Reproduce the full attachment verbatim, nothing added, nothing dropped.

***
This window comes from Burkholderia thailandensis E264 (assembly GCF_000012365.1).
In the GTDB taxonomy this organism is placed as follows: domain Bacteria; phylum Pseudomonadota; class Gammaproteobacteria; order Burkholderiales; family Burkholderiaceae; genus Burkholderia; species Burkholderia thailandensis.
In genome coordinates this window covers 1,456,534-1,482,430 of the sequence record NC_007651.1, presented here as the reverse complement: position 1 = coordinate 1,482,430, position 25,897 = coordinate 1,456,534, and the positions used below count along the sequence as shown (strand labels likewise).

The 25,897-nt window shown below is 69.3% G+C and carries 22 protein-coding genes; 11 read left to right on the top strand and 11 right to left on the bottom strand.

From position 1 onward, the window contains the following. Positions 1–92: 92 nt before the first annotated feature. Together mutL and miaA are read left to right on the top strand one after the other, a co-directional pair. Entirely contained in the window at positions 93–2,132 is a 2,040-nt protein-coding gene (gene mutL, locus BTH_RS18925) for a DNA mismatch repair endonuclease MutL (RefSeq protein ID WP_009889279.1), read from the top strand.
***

This window comes from Burkholderia thailandensis E264 (assembly GCF_000012365.1).
In the GTDB taxonomy this organism is placed as follows: domain Bacteria; phylum Pseudomonadota; class Gammaproteobacteria; order Burkholderiales; family Burkholderiaceae; genus Burkholderia; species Burkholderia thailandensis.
In genome coordinates this window covers 1,456,534-1,482,430 of the sequence record NC_007651.1, presented here as the reverse complement: position 1 = coordinate 1,482,430, position 25,897 = coordinate 1,456,534, and the positions used below count along the sequence as shown (strand labels likewise).

The 25,897-nt window shown below is 69.3% G+C and carries 22 protein-coding genes; 11 read left to right on the top strand and 11 right to left on the bottom strand.

From position 1 onward, the window contains the following. Positions 1–92: 92 nt before the first annotated feature. Together mutL and miaA are read left to right on the top strand one after the other, a co-directional pair. Entirely contained in the window at positions 93–2,132 is a 2,040-nt protein-coding gene (gene mutL, locus BTH_RS18925) for a DNA mismatch repair endonuclease MutL (RefSeq protein ID WP_009889279.1), read from the top strand.